By James Crossley
If you’re British and are vaguely interested in politics, the title, Liberal Democrats Do God, obviously alludes to Alastair Campbell’s famous phrase ‘we don’t do God’. Despite the title, Liberal Democrats Do God, I think a good case can be made for the Liberal Democrats (and the Tories, as well as Labour) all being Campbellites now. This requires first an understanding of Campbell in context.
After the Sunday Telegraph published an infamous interview with Blair in April 1996, Campbell claimed in his diaries:
I could see nothing but trouble in talking about it. British people are not like Americans, who seem to want their politicians banging the Bible all the time. They hated it, I was sure of that. The ones who didn’t believe didn’t want to hear it; and the ones who did felt the politicians who went on about it were doing it for the wrong reasons….I felt fully vindicated. As I said to TB…Never talk about God…GB [Gordon Brown] called and we agreed God was a disaster area.
This is crucial to understanding Campbell’s position on God. He may be an atheist but his reasons are pragmatic (we might speculate that he’d happily do God if he thought it would work). In this instance he was to some extent right: the British press, not to mention the satirical Private Eye, would pounce on anything smacking of Blair-the-trendy-vicar or a spiritual collaboration with George W. Bush. Indeed, the press’ instinct when faced with the use of God and the Bible by Lib Dems is similar to the days when Blair mentioned God and the Bible – take the piss.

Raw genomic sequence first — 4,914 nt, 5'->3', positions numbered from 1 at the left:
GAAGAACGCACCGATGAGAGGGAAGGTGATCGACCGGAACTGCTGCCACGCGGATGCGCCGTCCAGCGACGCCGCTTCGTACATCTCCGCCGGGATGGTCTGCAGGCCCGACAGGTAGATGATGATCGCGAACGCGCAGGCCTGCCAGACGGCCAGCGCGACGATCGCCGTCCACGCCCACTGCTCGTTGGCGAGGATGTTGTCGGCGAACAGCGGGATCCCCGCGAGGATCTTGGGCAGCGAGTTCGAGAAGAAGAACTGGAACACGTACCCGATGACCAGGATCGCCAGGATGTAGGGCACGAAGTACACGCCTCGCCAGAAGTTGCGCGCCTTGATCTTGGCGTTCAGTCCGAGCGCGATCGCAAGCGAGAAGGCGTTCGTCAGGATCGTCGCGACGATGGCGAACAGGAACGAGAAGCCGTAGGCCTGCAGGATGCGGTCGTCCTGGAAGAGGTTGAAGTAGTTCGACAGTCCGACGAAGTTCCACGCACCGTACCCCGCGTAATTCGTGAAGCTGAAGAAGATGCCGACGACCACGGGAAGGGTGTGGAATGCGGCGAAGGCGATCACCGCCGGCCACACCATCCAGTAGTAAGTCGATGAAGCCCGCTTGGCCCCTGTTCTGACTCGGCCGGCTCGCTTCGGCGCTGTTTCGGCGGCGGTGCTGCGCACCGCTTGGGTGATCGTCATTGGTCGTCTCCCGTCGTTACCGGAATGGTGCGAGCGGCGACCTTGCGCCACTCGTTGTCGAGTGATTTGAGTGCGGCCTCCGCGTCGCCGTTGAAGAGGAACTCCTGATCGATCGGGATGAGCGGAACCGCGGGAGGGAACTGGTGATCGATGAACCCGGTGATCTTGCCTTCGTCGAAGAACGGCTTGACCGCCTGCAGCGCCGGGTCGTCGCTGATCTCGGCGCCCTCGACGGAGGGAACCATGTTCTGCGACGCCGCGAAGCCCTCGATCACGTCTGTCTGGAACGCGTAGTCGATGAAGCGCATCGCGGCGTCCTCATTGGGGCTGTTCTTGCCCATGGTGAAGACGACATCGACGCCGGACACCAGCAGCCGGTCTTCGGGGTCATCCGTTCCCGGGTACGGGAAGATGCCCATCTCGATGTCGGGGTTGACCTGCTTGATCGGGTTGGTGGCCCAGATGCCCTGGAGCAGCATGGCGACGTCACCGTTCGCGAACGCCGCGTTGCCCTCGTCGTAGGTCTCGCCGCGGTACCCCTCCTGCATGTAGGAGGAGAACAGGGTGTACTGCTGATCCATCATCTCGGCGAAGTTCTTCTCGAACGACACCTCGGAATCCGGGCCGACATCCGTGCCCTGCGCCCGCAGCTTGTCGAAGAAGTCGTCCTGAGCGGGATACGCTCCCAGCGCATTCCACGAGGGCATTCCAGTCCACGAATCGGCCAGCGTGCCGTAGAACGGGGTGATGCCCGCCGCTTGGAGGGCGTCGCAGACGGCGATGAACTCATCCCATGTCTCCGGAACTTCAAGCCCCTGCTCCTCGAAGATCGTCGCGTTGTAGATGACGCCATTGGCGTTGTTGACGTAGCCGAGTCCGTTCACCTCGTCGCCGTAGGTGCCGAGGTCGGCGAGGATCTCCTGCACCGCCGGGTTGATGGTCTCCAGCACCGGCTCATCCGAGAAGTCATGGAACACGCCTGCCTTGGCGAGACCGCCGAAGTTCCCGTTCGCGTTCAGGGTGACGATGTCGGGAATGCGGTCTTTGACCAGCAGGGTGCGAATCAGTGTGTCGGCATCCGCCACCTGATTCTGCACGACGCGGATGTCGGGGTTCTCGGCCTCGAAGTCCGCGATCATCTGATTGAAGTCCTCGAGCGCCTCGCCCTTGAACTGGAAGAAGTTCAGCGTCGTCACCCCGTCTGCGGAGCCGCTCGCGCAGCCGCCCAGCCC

Campbell’s claim that ‘we don’t do God’ was made when Blair was asked a question about religion by Vanity Fair journalist David Margolick. It is this response that has typically been taken to refer to New Labour’s queasiness on issues relating to religion and public presentation of policy, or even that the New Labour government were not prepared to entertain religious questions at all. However, Campbell has claimed that this ‘was not a major strategic statement’ but an attempt to end the interview when Margolick kept asking a ‘final question’ and the last example happened to be about his faith. Even so, he still argues that ‘we don’t do God’ was ‘simply part of a view that in UK politics, it is always quite dangerous to mix religion and politics, not least because the electorate are not keen on it, and the media and politicians tend to misrepresent it whenever it happens’. Again, it was, ultimately, a pragmatic decision and one I suspect Tories and Lib Dems likewise make.
Of course, God and the Bible did appear from time-to-time for Blair. While Blair might have wanted to foreground his Christianity more in his political career, what we instead saw was a more carefully managed downplaying of such beliefs with the intention of not scaring off parts of the electorate (he famously feared the label ‘nutter’). Indeed, it seems that biblical references Blair wanted in his speeches were, according to John Burton (Labour Councillor and Blair’s agent for 25 years), given the red-pen treatment by Campbell. Or, perhaps, those biblical references that Campbell spotted – assuming Burton is right, it would be interesting to know to what extent Campbell knew. Whatever, biblical phrases and allusions remained present in Blair’s writings and speeches. But they are even more vague than the vague, faintly Judaeo-Christianised, biblical citation found among successful American politicians such as Clinton, Bush and Obama and designed (ideally) to speak to believers without (ideally) alienating non-Christians and non-believers, as Jacques Berlinerblau has shown. That’s for another post.